“Music had always been a dream of hers,” Carden said. “She always had this dream of being a musician, and… of being a performer. I think it had always been there, from when she was really, really young. I think that she had always been singing and always been playing music, and it all got shelved by marriage and children, and someone who… if anything [was] discouraging her from doing anything. Once he was dead, I think it just kept floating around in her mind… It was like, she really felt like she knew a lot of music that nobody was playing anymore, and that she had something to share.”

She was, at that point, in Carden’s estimation, “really isolated. And I think it was wonderful for her to come out of that holler… and go to Cincinnati and come to Knoxville, and play music with people.”

She met Guy and Candie Carawan, who ran the Highlander center, in New Market Tennessee, another center of ideas and music, like Appalshop. There, they led workshops, bringing people together: “to gather together not a huge group of people, but 20-30 people who can learn a lot from each other.” They began to invite Lois to these workshops, as one of their honored guests. A lot of the workshops we did here, we tried to bring older figures like this”—folks like Lois Short, Sarah Ogan Gunning, Florence Reece, Hazel Dickens, Nimrod Workman, connecting them with “a lot of younger people, especially people who were writing songs or doing music connected to community issues, to let them know they were joining a long tradition of people” who were engaged in similar music and struggle.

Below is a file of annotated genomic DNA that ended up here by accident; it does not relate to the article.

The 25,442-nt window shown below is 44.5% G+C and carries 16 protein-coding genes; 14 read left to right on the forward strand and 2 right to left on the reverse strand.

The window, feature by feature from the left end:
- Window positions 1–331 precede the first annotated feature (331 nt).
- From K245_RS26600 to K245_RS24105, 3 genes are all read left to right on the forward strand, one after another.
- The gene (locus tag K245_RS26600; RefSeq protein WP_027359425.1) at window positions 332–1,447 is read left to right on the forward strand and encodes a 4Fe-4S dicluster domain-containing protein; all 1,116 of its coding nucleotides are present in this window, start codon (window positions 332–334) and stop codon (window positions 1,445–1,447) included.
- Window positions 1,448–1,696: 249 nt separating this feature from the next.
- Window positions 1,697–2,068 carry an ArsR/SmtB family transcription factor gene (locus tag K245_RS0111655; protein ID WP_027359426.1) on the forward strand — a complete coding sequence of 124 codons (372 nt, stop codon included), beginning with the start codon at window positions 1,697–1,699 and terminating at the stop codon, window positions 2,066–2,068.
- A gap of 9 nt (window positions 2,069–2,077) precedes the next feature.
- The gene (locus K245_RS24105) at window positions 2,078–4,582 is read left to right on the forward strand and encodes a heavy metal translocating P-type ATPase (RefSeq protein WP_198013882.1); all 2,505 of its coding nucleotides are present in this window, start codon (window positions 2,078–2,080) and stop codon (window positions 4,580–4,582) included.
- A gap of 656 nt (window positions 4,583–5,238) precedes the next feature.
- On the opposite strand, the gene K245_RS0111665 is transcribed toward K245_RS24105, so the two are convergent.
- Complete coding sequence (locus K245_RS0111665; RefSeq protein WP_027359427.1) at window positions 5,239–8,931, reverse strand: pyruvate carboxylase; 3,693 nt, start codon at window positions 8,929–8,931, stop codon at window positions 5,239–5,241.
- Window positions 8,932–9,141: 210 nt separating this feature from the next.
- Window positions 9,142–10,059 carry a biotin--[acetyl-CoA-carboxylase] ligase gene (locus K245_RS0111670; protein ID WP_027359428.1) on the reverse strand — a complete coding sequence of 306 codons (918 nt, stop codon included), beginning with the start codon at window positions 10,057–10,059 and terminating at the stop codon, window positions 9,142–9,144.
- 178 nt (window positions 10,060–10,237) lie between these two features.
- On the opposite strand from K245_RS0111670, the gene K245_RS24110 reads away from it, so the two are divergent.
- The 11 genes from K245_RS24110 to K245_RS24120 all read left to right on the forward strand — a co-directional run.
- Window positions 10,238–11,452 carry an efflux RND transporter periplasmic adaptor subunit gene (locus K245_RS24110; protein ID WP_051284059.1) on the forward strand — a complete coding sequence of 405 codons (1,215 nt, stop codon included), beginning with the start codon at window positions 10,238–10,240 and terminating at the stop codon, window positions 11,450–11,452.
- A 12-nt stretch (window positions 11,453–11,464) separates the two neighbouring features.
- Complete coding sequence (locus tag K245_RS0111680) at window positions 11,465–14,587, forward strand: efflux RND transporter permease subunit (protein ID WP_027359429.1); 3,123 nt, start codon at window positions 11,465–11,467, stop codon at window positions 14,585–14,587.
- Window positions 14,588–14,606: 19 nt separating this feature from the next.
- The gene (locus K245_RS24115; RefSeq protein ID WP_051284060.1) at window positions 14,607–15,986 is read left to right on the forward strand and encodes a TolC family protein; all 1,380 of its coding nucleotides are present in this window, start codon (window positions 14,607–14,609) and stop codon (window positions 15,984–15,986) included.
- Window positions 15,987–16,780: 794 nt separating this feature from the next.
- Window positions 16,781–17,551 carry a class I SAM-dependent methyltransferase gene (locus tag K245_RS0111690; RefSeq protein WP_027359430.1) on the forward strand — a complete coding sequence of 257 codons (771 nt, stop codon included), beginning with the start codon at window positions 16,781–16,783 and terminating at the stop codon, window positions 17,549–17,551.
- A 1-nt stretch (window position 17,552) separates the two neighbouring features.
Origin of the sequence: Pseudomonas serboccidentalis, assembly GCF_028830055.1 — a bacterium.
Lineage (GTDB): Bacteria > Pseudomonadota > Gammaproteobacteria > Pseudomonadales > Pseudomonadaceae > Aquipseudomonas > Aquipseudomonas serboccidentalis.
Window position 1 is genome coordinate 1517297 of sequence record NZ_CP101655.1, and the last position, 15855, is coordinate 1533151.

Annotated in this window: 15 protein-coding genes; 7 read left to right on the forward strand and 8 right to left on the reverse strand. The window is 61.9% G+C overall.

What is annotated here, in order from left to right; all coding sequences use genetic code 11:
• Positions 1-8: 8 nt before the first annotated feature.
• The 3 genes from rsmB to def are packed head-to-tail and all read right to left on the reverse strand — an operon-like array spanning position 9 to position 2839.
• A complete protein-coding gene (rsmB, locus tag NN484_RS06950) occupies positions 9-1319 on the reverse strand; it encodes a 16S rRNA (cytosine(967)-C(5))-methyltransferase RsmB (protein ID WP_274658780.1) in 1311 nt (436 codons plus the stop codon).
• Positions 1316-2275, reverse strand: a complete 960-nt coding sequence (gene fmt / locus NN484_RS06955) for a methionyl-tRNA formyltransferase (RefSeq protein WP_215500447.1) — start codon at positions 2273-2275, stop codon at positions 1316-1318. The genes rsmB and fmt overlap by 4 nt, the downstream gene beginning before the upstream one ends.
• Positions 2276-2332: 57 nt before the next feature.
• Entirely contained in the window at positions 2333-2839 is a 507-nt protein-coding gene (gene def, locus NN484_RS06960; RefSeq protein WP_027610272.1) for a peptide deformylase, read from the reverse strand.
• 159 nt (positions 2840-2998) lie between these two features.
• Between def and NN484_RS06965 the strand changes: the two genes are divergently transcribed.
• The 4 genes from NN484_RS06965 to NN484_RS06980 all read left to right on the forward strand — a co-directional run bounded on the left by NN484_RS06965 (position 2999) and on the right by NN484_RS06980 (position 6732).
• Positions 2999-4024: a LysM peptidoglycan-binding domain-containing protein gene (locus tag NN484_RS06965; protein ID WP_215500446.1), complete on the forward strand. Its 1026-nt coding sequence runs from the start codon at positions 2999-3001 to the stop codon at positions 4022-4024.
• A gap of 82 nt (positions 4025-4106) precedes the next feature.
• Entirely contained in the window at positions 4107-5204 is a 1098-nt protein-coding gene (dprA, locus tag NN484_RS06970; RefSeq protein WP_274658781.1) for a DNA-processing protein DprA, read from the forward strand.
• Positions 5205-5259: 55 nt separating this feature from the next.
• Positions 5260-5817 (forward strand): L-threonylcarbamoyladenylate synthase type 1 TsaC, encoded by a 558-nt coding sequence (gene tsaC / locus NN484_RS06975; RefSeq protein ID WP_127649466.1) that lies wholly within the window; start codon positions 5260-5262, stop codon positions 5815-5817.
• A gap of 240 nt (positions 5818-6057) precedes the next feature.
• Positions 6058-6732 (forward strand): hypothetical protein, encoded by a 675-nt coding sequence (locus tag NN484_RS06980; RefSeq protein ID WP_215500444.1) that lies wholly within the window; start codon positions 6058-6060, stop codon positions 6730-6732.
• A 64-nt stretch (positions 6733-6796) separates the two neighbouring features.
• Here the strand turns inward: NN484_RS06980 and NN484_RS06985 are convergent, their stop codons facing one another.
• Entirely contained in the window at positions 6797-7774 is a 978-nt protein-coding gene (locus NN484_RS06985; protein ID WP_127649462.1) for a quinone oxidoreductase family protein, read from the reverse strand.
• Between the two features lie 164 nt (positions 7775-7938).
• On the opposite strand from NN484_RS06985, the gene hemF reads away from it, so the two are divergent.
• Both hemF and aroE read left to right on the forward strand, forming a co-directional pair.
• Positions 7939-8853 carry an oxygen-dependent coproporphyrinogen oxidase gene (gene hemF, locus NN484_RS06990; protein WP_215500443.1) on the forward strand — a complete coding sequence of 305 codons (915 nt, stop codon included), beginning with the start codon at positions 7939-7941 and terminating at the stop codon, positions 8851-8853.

Lois, said Candie, “wasn’t a protest singer or anything, but she was such a warm, wonderful person.” She wasn’t strictly political like some of the others involved at the center, “but she certainly wasn’t put off by being in a room with people who were more political,” noted Candie. “I think her appeal was more on the human spirit, like that poem, [to] write out her feelings on being in the mountains, and not always having everything you need.”

At workshops, she’d often recite a poem she’d written, Candie remembered, a poem about a poor family, a boy with generous parents—the text of which can be read, below. “I just remember her doing it,” Candie said, “and how it really moved people. For instance, we’d have people here, maybe black women from the deep South or something, and they might be a little mistrustful of where they were and who they were with, and she’d do that poem, and they’d say, oh I see, we’re all on the same page here.”

At the workshops, she’d sing ballads, sometimes sing songs with banjo or guitar accompaniment. Of her singing, Guy said, “I think she could tear you up with… the feeling she would put into the song.”